Патент USA US2113812код для вставки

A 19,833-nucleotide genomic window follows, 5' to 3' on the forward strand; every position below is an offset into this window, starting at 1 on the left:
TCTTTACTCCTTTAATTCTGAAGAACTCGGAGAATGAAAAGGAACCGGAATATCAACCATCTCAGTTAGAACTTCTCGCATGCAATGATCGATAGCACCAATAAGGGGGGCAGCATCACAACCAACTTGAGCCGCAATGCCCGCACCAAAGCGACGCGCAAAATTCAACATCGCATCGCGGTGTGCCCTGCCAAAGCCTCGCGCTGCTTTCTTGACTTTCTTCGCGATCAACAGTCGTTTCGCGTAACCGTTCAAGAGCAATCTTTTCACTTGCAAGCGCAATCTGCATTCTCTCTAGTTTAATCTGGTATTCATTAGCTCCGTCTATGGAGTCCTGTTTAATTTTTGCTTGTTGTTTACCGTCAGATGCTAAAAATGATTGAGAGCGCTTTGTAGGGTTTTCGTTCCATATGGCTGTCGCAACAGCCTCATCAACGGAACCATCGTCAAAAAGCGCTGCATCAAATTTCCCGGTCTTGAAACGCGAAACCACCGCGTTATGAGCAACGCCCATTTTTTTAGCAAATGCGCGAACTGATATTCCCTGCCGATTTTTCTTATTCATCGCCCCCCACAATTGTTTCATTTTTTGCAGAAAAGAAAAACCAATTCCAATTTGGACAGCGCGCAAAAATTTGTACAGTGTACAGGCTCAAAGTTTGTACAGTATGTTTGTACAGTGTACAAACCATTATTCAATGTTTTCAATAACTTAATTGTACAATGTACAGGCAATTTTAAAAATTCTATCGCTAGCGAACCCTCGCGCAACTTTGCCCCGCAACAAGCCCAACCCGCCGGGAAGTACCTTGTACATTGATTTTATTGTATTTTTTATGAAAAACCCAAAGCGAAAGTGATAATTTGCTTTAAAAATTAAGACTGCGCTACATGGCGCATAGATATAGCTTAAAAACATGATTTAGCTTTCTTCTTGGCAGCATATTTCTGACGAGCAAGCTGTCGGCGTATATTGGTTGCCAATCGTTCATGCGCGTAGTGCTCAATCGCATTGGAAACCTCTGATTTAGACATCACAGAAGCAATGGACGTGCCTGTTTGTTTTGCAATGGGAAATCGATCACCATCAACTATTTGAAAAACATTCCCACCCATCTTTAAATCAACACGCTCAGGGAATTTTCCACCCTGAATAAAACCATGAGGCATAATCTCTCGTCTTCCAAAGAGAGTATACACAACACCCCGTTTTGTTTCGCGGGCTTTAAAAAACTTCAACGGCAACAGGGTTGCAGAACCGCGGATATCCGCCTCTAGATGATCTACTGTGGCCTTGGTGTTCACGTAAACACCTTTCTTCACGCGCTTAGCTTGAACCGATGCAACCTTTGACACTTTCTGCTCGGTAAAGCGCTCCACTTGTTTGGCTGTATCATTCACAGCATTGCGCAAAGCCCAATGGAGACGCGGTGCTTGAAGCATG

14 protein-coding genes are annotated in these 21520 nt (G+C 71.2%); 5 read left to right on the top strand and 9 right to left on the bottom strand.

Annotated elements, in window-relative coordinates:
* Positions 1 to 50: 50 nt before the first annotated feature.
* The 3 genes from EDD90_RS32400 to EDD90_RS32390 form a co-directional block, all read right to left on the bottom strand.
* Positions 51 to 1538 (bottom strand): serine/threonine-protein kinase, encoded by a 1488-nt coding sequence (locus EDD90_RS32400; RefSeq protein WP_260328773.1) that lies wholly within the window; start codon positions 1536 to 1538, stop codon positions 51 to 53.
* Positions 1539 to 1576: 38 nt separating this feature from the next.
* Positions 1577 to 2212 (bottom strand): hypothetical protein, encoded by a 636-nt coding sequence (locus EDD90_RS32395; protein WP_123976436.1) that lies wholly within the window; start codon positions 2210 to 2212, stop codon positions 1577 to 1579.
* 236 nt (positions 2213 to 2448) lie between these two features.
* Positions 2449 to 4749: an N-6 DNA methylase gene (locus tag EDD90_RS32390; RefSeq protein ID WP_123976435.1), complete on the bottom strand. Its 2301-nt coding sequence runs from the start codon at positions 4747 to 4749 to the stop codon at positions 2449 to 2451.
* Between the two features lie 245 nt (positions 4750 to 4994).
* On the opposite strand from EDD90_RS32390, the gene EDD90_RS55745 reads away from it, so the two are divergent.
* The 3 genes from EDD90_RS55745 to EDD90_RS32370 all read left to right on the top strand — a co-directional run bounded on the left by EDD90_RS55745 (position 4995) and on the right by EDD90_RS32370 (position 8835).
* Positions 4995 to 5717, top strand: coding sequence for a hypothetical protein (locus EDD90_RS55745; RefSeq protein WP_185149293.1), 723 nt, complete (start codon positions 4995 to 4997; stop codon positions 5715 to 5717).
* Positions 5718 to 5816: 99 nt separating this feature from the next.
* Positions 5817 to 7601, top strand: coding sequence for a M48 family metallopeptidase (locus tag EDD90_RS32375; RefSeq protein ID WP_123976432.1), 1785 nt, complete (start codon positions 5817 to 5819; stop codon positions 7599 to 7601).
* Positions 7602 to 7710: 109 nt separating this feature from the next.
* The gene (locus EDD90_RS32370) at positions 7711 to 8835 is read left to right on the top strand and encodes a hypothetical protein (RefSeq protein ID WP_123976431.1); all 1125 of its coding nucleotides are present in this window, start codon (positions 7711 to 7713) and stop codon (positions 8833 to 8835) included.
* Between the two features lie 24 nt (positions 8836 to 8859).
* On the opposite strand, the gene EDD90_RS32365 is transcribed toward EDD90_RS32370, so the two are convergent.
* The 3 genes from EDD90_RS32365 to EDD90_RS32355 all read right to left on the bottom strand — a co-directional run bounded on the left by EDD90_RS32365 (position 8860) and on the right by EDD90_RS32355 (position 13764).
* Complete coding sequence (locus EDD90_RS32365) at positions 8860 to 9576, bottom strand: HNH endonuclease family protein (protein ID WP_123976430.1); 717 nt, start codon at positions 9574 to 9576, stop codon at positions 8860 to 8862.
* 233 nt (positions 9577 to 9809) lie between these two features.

2,113,812 Patented Apr. _12, 1958 - - UNITED STATES2,113,812PATENT ' OFFICE PRODUCTION OF CARBOXYLIC ACIDS FROM NITROHYDROCARBONS . Samuel B. Lippincott, Terre Haute, Ind, assignor to Purdue Research Foundation, La Fayette, End... a corporation of Indiana No Drawing. Application June 14, 1937, _ Serial No. 148.107 8 @iaims. ((71. 260-112) My invention relates to'the production of car boxylic acids from primary nitrohydrocarbons. The primary nitrohydrocarbons may be ob tained according to a number of different re _ 5 actions, but are most economically produced by vaporphase nitration of saturated hydrocarbons in accordance with the process of U. S. Patent 1,967,667 by H; B. Hess, E. B. Hodge and B. M. Vanderbilt. ‘The nitropara?ins produced bythis 10 process from petroleum hydrocarbons. constitute temperatures, and the reaction mixture may thus be simply re?uxed to effect the conversion. It should be distinctly understood; however, that my invention‘is not to be limited to any particular nitrohydrocarbons of this series, but is generally 5 applicable to all nitrohydrocarbons containing the group —CH2.NO2. . . The acids which may be used to e?ect the con version of the nitrohydrocarbons inmy process comprise mineral acids having a dissociation con- 10 an advantageously cheap source of aliphatic com stant in excess of 10-4. pounds’ for the production of organic chemicals. mentioned _ hydrochloric, Among these may be 1 have now found that carboxylic acids may be produced, from these nitrohydrocarbons with con metaphosphoric, and'nitric acids. sulfuric, sulfurous, chlorosulfonic, orthophosph'oric, pyrophosphOric,‘ It will be evi ]; sistently satisfactory" yields and conversions, by ‘ dent, of course, that some of these acids will be 15 reacting the .' nitrohydrocarbons with certain mineral acids-under the controlled conditions de scribed below, i The process‘ of my present invention may be brie?y described as comprising subjecting the less advantageous than others. The acid em ployed should, preferably be neither strongly: oxidizing nor strongly reducing, and from this standpoint sulfuric acid maybe seen to be par ticularly desirable. When sulfuric acid is'em- 20, O ' primary nitrohydrocarbon at a temperature above ployed as the converting agent, the products con of from 1 to 3 moles of a mineral acid of the proximately equimolecular proportions. I How 110° C. and preferably below 160° C., to the action - stitute carboxylic acid and hydroxylamine in ap everp when a strongly oxidizing acid such as nitric group ‘hereinafter set forth, per mole of nitro hydrocarbon, the initial concentration of- said‘ acid is employed, there is a tendency to oxidize 25‘ acid being at least 75% by weight, and providing the hydroxylamineoandto cause other undesirable ~ either initially or at a later stage of the reaction reactions. It will also be evident that operating conditions will govern the choice of the acid to be at least 1 mole of water per mol. of nitrohydro used as the converting agent. For example, it carbon to complete the conversion to ‘the car 00 boxylic acid stage. According to this reaction 1 the reaction is to be carried out at atmospheric 30 mole of hydroxylamine is formed for each mole pressure it is impossible to secure a sufficiently of carboxylic acid produced, but the hydroxyl- _ high concentration of hydrochloric acid, where amine may be partially or even completely as under sufficiently increased pressure hydro chloric acid may be satisfactorily used. In view destroyed under certain reaction conditions, espe 35 cially if a highly‘ oxidizing or highly reducing of these considerations, vand also from the stand- 35, mineral acid is employed. The hydroxylamine point of raw material cost, I prefer to-utilize sul-“ remaining in the ?nal reaction mixture is, of furic acid, but it should be distinctly understood course, in the form of a. mineral acid salt which ‘may be separated from the carboxylic acid and 40 unreacted materials in any suitable manner. The that my invention is not to be limited to the use of this particular acid. Any of the mineral acids having a ‘dissociation constant in excess of 10"2 40 carboxylic acid may be recovered from the re action mixture according to known methods such may be used, and one skilled in the art can Among the nitroparamns, nitroethane, l-nitro propane, l-nitrobutane, and l-nitro-Z-methyl propane are particularly advantageous in that carboxylic acid of the order of 50% is, obtained} but optimum conversion may thenvtbey vsecured by introducing 1 mol. of waterfper-mol'of nitro ‘ readily choose a suitable acid for the particular reaction conditions to be employed. as distillation or extraction. I have found that the reaction of the present The nitrohydrocarbons which are suitable for invention proceeds most rapidly with very con- 45" v45 my process constitute the primary nitrohydrocar bons, as, for example, the primary nitropara?ins, centrated acid solutions, but. that the reaction and the aryl or cycloalkyl substituted primary will not ,proceed to completion unless 1 mol. of water per‘mol. of nitrohydrocarbon is. pro nitropara?ins such as phenyi-nitromethane or 1 vided in the reaction mixture. Thus, when em nitro-2-cyc1ohexyl-ethane. The primary nitro 50 para?ins containing two or more carbon atoms ' ploying anhydrous acids-such as 100% sulfuric 50 r‘ areparticularly suited fori'se in my process. acid, a ?nal conversion of nitrohydrocarbon to _ :55- their boiling points constitute suitable reaction hydrocarbon, and continuing j-theijreaction until 55 2 9,118,812 the intermediate products are completely trans [sample I! formed to the carboxyllc acid stage. This ?nal A reaction, mixture comprising. 89 parts by conversion usually requires only from 5 to 15 weight of l-nitropropane, 294 parts of H1P04, minutes at the reaction temperature. Alterna tively, the additional water may be introduced in ' and 33 parts of water was re?uxed with stirring a subsequent recovery operation, as, for example,, for 12 hours. The reaction temperature during in a steam distillation. By the use of anhydrous this'period ranged from 124 to 135° C. The fol or very concentrated acid, it is thus possible to lowing results were secured: accelerate the ?rst stage of the reaction and de 10 crease the overall reaction time. ‘The reaction Yield based on Conversion based nitropropane on nitro ropane reacted intro uced Product is strongly exothermic, however, and in view of the higher reaction velocity secured by the use of very concentrated acids care should be taken to Propionlc acid .............. _. . provide adequate cooling means to maintain the 93% 93% 15 reactiontemperature within the optimum range. with such precautions; acids of 95% concentra tion or higher, including the various grades of 15 Example III Approximately 89 parts by weight of l-nitro , fuming sulfuric acid, may be satisfactorily em propane‘ was added to 108 parts of H1804 while stirring the mixture and maintaining the tem perature at loo-103° C. The temperature was 20 played with resulting saving in time. A very satisfactory reaction mixture consti tutes 1 mol. of nitrohydrocarbon, and 1 mol. of sulfuric acid in the form of 814.5% acid (consti , then raised to approximately 130° C. and main tuting 1 mol. of acid and 1 mol. of».water). with tained at that point for 50 minutes. At the end of this period 18 parts of water was introduced this mixture the acid concentration is su?lclent and the mixture was‘ re?uxed for 10 minutes. 25 ly high to give rise to a rapid reaction rate with 20 The following results were secured; outundue dimculty from thestandpoint of heat evolution, and the requisite amount of water for the reaction is present in the initialmixture so Yield based on Conversion based _ Product nitropropane on nitropropane that none need subsequently be added. In gen reacted introduced 2-30v eral, it may be said that the preferred acid con-‘ 30 centration is that which will give rise to a rapid Propionic acid .............. .- Q 92% 85% conversion rate without ‘unduly rapid evolution ' of heat, which will be suillciently miscible with ~ . Example IV the nitrohydrocarbon to insure ease of reaction, and which will give rise to‘ a ?nal solution in A mixture of 89 parts by weight of l-nitropro whichthe resulting hydroxylamine salt is insol uble. An acid of 75% to 100%, concentration pane, 36 parts of’HCl. and 48 parts of water was will usually be found to be satisfactory, and pre- - placed'in a pressure vessel and maintained at a liminary experiments will readily determine the optimum concentration for any particular acid temperature of 1135-150° C. for 21/4 hours. The . following results were secured: under the reaction conditions to be employed. The reaction temperature is preferably main tained between 100° C. and 160° C. At tempera tures lower than 100? C. the reaction velocity is I Product‘ . unsatisfactorily low, and at temperatures‘above‘ 160° C; there is an increased tendency for de composition reactions to take place. It will be evident, however, that higher temperatures may be suitably employed if the time of reaction is reduced sufficiently to avoid undue decomposi . . .Q 40 Yield based on Conversion based nitropropane re- on nitrc ropane . ‘ acted Propionic scld._._, .... ..-..._- intro 91% uced 91% Example V A ; reaction mixture, comprising 89 parts by tion of the products. In a continuous process, weight of I-nitropropane, 82 parts of H2803. and for example, higher temperatures may be used . 18 parts of water was re?uxed with stirring for 8 . in certain cases by increasing the space velocity hours. The reaction temperature ranged from in the reaction zone to a point at which the de 128 to 140‘° C. The following results were se composition reactions proceed only to a Jvery cured: slight extent. ‘ ‘ My invention may be illustrated by the follow- 7 " - ing speci?c examples in which various nitrohy ‘drocarbons are converted to the corresponding ' carboxylic acids by the use of a number of dif ) Example I . . , ‘ ' Yieldbasedon Conversionbesed nitropropsnere- on nitro ropane ‘ acted Propicnicscid,-.-._..i..-;.--_ ferent types of acids as converting agents. ‘ ' Product _ V intro ' 00% uced - 02% Example VI ‘A reaction mixture comprising 75 'parts by weight of nitroethane, 98 parts of H2804, and 18 ' parts’ of water was re?uxed with stirring for ap proximately 8 hours. The reaction temperature during this period ranged from 113 to 117° C. . The following results werelsecuredz. A.v mixture comprising 89 parts by weight of l-nitropropane, v63 parts ‘of HNQ:. and‘ 30 parts maintained at a temperature of 135-150° Cffor 4 hours. The following results were secured 70 ‘ Product ~; Yield'on Conversion based ‘ ‘ somemid-----;;--i-_-_.;-.;_ v - nitroethene on nitrcethene reacted introduced Joey,‘ ' 86% 2 ' ~ *' ’ . Product I 'Yisldbesedon 1Cpriversionbssed ' , 5 05 of water was placed ‘in a pressure .vessel and ,_ '_-Prbpionieae|d ...... -1... .... -- _nitrcpropsnere- ;" acted -so% . onnitro ropaue ‘g intr uced ’ 25% 70 3 ‘2,118,812 comprises subjecting the nitrohydrocarbon at a Example VII temperature in excess of 100° C. to the action of from 1 to 3 mols of a mineral acid having a dis sociation constant in excess of 10-2, the initial A reaction mixture comprising 103 parts by weight of 1~nitrobutane, 98 parts of H2804, and 18 parts of water was re?uxed with stirring for concentration of said acid being at least 75% by weight, and providing at least 1 mol. of Water per mol. of nitrohydrocarbon to complete the con 2 hours. During this period the reaction tem perature ranged from 145 to 158° C. The follow ing results were secured: version 'to the carboxylic acid stage. ' 2. A process for the production of fatty acidsv 10 Product Yield based on nitrobutane Conversion based on nitrobutane reacted introduced 98% 90% Butyric acid ________________ -- 15 from primary nitropara?ins, which comprises Example VIII A reaction mixture comprising 103 parts by weight of l-nitro-Z-methyl propane, 98 parts of carboxylic acid stage. H2804, and 18 parts of water was re?uxed with stirring for 8 hours. The reaction‘temperature 20 ranged from 137 to 154° C. The following re-_ suits were secured: 1O subjecting the nitroparaf?n at a temperature of 100° C. to 160° C. to the action of from 1 to 3 mols of a mineral acid having a dissociation con stant in excess of 10'”, the initial concentration of said acid being at least 75% by weight, and ,15 providing at least 1 mol. of water per mol. of nitroparaf?n to complete the conversion to the , 3. A process for the production of fatty acids from primary nitropara?ins, which comprises subjecting the nitropara?in at a temperature of 100° C. to 160° C. to the‘ action of from 1 to 3 . mols of a mineral acid having a dissociation con Product 25 Conversion based . propane reacted duced . subsequently introducing water to provide a total 90% of at least 1 mol. of water per mol. of nitro para?in to complete the conversion to the car nitromethyl Isobutyric acid ______________ __ 30 stant in excess of 10-3, the initial concentration of said acid being at least 95% by weight, and I Yield based on 90% ggoglgll'lgmggil boxylic acid stage. 4. A process for ‘the production of fatty acids from primary nitropara?ins, which comprises not to be construed as limited to the , subjecting the nitropara?in at a temperature of materials or procedures set forth. 100° C; to 160° C. to‘the action of from 1 to 3 mols of a mineral acid having a dissociation con modifications of procedure will natur 85 to those skilled in the art, and my in: stant in excess of .10-3, the concentration of said It is to be understood, of course, that the above examples are illustrative only, and that my in-' vention is particular Numerous 35 ally occur vention includes any such modi?cations or the use of any obvious equivalents. For example. the reaction may be advantageously carried out under super-atmospheric pressure when employ 40 ing any of the mineral acids speci?ed above, and this procedure is not limited in its application to the use of hydrochloric or nitric acids. By in creasing the pressure a higher reaction tempera ture may be secured in the case of the lower boil 45 ing nitrohydrocarbons, such as nitroethane, with a resulting increase in speed of conversion. In general, it may be said that a pressure should be employed which will insure liquid phase condi tions at the reaction temperature utilized. Like 50 wise, it will be evident that my invention can be carried out in a continuous manner by’ employ ing a reaction tube or vessel maintained at the desired reaction temperature, and passing the re action mixtures through the heated zone at a 55 space velocity sufficient to effect the desired re action and minimize decomposition reactions. It will also be apparent that my process is ap plicable to the treatment of mixtures of nitrohy ‘ acid being such that there is present in the re action mixture, approximately 1 mol. of water per mol. of nitroparafiin. ‘ 5. A process for the production of fatty acids from primary nitropara?ins, which comprises subjecting the nitropara?in at a temperature of 100° C. to 160° C. to the action of from 1 to 3 mols of sulfuric acid, and providing at least 1 mol. of water per mol. of nitropara?in to complete the conversion -to the carboxylic acid stage. 45 6. A process for the production of fatty acids from primary nitropara?ins, which comprises subjecting the nitropara?in at a temperature of 100°C. to 160° C. to the action of from 1 to 3 mols. of orthophosphoric'acid, and providing at 50 least 1- mol. of water per mol. of nitropara?in to complete the conversion to the carboxylic acid stage. - - '7. A process for the production of fatty acids .from primary nitropara?ins, which comprises 55 subjecting the nitropara?in at a temperature of 100° C. to 160° C. to the action of from 1 to 3 mols of hydrochloric acid, and providing at least drocarbons as well as single compounds, and to ‘ 1 mol. of water per mol. of nitropara?in to com examples. All such modi?cations which are not‘ excluded by the scope of the appendedclaims plete the conversion to the carboxylic acid stage. 8. A process for the production of fatty acids from primary nitropara?lns, which comprises re acting the nitropara?in at a temperature of 100° are to be considered‘as included in my invention. C‘. to 160° C. with at least " an equimolecular 60 the use of mixed acids as the converting agents, » as well as the single acids employed in the above 65 My invention now‘having been described, what I claim is: - , . 1. A process'for the ‘production of carboxylic acids from primary nitrohydrocarbons, which amount of. sulfuric acid of approximately 84.5% concentration. ' . SAMUEL B. IJPPINCOTT.